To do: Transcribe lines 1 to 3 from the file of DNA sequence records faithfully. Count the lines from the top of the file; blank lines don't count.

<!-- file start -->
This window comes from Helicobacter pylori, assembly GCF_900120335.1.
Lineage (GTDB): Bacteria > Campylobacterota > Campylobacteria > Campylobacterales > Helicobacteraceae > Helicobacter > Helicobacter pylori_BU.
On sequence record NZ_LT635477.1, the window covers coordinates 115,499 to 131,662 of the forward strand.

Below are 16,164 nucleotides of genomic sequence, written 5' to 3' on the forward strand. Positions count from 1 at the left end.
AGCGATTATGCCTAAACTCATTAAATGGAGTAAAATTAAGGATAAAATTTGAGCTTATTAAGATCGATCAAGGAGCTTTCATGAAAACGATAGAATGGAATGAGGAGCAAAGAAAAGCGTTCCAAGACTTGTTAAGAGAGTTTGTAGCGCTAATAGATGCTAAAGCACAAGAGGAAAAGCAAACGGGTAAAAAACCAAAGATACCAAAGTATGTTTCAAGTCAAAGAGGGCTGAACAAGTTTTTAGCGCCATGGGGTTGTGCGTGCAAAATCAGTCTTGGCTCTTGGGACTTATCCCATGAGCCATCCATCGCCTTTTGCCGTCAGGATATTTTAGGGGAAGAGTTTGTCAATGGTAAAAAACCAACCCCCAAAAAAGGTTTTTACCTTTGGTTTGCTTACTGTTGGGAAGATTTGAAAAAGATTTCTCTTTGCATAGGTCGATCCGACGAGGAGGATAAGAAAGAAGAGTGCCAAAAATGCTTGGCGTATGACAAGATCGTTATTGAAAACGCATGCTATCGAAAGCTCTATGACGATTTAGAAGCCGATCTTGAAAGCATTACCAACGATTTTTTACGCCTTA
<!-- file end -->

This window comes from Helicobacter pylori, assembly GCF_900120335.1.
Lineage (GTDB): Bacteria > Campylobacterota > Campylobacteria > Campylobacterales > Helicobacteraceae > Helicobacter > Helicobacter pylori_BU.
On sequence record NZ_LT635477.1, the window covers coordinates 115,499 to 131,662 of the forward strand.